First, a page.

Picture source: urethrotomy-source urology-texbook.com
- simple procedure
- intervention indicated with the first occurrence of the disease
- recurrence probability 70% -100%
- each section in the scarred urethra leads to a new scar with a renewed narrowing by what the scarring gets larger and longer
- creating a opening for the urine flow becomes increasingly difficult in scarred tissue
- the disease worsens with every additional procedure
- repeated slots can cause irreparable damage of the urethra
The urethrotomy in detail
Urethrotomy as a form of therapy can only be considered if the narrowing of the urethra occurred for the first time. The narrowing also has to be less than two centimeters long. If so, the restriciton can be splitted. For the urethrotomy the patient receives either a general anesthetic or a local anesthetic in the medulla. While the patient is sedated the endoscope is guided into the urethra to split the constriction with a knife. The urethra must be splinted with a catheter for a few days after the surgery.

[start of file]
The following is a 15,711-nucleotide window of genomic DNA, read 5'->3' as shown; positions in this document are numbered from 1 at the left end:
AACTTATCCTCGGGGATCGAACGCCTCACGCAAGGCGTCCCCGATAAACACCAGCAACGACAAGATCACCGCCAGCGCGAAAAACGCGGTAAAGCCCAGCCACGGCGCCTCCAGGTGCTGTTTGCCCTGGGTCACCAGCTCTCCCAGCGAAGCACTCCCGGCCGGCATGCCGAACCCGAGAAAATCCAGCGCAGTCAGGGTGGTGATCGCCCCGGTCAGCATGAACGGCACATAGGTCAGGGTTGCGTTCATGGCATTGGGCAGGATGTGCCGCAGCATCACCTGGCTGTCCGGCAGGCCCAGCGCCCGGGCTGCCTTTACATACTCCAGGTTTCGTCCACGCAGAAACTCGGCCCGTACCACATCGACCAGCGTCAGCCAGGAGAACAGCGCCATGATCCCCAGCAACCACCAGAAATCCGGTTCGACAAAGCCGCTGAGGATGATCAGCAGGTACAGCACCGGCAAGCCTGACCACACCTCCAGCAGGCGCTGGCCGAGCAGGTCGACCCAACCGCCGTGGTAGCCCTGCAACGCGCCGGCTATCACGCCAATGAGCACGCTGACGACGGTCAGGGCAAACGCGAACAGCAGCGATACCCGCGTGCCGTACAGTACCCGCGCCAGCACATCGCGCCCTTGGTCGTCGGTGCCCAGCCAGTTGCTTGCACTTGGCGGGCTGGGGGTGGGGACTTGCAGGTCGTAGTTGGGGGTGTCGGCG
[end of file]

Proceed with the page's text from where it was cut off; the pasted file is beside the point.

The cut in the scarred urethra leads to a new wound which also cicatrize. This scar is normally larger as the split scar. Because of that the situation usually worsens. With the first adaption the urethrotomy is successful in less than 30% of treated patients. After the second slitting the recurrence probability is 100%. When this form of therapy is used regularly it leads to a further scarring of the urethra. Thereby the healing of the disease is more difficult. As a consequence a huge number of patients must bear an indwelling catheter.